Training program “I Can!” aimed at supporting youth with disabilities was presented in the capital city of Turkmenistan. The project, developed by experts of the Union of Economists of Turkmenistan and the Yenme Public Organization supported by the United States Agency for International Development (USAID) and JA Worldwide, addresses important social problems of one of the most vulnerable groups of the population.
The development of entrepreneurship skills, finding other alternative ways to generate income, self-employment and successful employment and other theses will be discussed in detail during the four-day training.
The program participants will also study the legal aspects in the field of employment of young people with disabilities, and learn to develop social projects. In the future “I Can!” training participants will independently conduct coaching activities and transfer the acquired knowledge to volunteers working with this target group of young people.
Chairman of the Union of Economists of Turkmenistan Yuri Aronsky emphasized the importance of the new program being implemented as part of national efforts to realize the rights of people with disabilities. It is worth reminding that in 2008 Turkmenistan was the first of the Central Asian states to accede to the Convention on the Rights of Persons with Disabilities, adopted on December 13, 2006 by the UN General Assembly.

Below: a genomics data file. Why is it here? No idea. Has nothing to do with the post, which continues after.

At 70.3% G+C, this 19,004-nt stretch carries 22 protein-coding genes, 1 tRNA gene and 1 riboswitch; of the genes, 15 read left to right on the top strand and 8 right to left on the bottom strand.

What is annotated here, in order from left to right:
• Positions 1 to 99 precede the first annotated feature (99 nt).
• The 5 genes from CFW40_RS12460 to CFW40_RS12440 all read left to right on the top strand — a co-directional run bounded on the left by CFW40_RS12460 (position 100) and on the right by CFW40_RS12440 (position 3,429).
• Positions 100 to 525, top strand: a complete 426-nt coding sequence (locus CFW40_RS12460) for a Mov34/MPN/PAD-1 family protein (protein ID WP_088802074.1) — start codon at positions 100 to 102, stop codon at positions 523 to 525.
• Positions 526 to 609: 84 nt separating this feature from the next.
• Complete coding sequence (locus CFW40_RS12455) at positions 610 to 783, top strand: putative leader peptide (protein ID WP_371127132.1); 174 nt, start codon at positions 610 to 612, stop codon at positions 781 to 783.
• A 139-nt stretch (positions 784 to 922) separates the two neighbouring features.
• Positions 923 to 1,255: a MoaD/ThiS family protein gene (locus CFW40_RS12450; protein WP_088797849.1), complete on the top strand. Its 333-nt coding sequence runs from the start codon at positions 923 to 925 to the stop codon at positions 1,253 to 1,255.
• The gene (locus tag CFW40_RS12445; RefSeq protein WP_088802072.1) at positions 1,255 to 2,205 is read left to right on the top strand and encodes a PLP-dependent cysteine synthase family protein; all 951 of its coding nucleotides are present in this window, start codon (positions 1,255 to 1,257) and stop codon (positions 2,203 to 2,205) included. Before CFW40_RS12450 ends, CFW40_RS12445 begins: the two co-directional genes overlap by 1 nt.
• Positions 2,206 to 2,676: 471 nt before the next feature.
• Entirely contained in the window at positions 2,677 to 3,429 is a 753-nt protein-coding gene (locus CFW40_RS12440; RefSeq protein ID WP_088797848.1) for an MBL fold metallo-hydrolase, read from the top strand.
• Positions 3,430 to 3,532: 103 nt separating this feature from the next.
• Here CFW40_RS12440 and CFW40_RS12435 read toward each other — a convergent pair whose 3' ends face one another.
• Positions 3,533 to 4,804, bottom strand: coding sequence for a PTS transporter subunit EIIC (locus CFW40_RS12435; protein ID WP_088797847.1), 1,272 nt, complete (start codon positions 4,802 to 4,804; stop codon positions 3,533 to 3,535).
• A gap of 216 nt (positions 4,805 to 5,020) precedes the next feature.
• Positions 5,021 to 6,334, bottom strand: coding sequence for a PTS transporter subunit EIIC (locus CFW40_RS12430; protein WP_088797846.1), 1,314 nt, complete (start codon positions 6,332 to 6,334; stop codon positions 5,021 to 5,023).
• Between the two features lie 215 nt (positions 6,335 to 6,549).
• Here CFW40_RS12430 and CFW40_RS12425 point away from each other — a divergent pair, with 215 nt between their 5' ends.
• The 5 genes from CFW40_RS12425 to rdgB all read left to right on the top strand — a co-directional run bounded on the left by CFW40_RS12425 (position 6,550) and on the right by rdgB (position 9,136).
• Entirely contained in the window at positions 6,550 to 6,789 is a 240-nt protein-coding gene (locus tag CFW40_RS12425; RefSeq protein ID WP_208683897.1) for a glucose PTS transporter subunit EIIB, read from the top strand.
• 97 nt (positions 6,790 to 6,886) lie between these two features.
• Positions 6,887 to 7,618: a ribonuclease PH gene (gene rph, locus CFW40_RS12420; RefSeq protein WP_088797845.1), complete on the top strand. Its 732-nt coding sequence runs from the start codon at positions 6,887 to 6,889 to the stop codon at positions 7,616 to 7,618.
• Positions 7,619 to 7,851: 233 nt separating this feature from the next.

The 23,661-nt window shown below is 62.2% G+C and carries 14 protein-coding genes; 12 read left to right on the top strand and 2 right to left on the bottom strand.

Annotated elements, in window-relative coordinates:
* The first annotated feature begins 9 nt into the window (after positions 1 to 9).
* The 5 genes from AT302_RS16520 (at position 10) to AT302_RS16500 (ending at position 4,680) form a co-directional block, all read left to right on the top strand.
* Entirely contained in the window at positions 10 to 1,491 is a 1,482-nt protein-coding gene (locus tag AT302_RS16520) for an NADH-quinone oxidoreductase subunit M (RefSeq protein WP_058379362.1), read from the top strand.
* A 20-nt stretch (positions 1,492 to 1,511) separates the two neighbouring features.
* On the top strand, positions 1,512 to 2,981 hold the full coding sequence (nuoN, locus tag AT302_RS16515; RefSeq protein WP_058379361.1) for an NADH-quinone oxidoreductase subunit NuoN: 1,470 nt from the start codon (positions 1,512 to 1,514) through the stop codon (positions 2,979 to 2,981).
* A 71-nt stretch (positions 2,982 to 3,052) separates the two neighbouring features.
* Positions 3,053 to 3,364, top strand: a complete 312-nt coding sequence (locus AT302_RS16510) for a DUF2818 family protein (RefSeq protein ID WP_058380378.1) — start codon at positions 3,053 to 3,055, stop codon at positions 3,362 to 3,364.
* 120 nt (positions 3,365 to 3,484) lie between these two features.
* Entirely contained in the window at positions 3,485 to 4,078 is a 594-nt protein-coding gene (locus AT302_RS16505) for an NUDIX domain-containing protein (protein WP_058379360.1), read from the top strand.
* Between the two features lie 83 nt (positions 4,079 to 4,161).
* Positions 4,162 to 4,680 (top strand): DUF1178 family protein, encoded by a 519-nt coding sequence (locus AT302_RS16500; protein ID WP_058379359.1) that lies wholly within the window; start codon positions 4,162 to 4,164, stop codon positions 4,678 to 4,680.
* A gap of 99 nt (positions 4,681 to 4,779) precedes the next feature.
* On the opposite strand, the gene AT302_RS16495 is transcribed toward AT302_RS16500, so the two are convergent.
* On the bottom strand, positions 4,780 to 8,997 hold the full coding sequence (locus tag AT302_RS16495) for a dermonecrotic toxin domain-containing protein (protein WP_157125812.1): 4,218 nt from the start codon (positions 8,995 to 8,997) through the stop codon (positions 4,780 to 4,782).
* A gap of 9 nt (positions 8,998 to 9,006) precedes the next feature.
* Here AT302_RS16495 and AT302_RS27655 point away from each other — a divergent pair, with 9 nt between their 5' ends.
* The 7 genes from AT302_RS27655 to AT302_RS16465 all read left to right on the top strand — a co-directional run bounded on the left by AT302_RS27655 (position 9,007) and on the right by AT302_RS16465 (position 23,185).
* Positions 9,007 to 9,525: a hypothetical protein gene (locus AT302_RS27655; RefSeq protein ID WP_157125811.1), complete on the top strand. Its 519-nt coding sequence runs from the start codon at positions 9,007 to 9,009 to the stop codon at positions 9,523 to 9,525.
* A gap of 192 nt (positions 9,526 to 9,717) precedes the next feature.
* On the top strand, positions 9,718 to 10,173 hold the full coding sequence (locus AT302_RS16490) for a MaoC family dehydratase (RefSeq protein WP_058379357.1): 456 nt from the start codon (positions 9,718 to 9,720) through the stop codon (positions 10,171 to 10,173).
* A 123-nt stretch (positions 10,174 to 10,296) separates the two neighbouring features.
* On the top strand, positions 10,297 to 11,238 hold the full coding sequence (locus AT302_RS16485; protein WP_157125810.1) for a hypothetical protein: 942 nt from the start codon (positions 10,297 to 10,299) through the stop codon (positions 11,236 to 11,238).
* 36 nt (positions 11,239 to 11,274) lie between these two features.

In 2016, taking concrete steps to empower and fulfill the creative potential, individual labor and entrepreneurial activities of persons with disabilities, the President of Turkmenistan approved an action plan in the field of labor and employment for 2017-2020.
The new inclusive project “I Can!” will help young people with disabilities overcome personal psychological and social barriers. It will allow them to achieve their potential in full and physically adapt in society, participating in its social and economic life.
Welcoming on behalf of international experts the inclusive project organizers and participants, Karina Chupina, a leading trainer and expert consultant at the Youth Department of the Council of Europe, noted that the program “I Can!” has great potential for the public and private sectors of the economy to train social workers, volunteers of non-profit organizations and teaching staff dealing with persons with disabilities.
Today, in the age of information and computer technologies, mobile communication systems, robotic and biotechnological processes, the modern world has a new look at the issues of socialization and labor integration of people with persistent health problems. A full-quality life filled with bright moments is what all people strive for, and a person with disability should not feel abandoned or unable to be employed.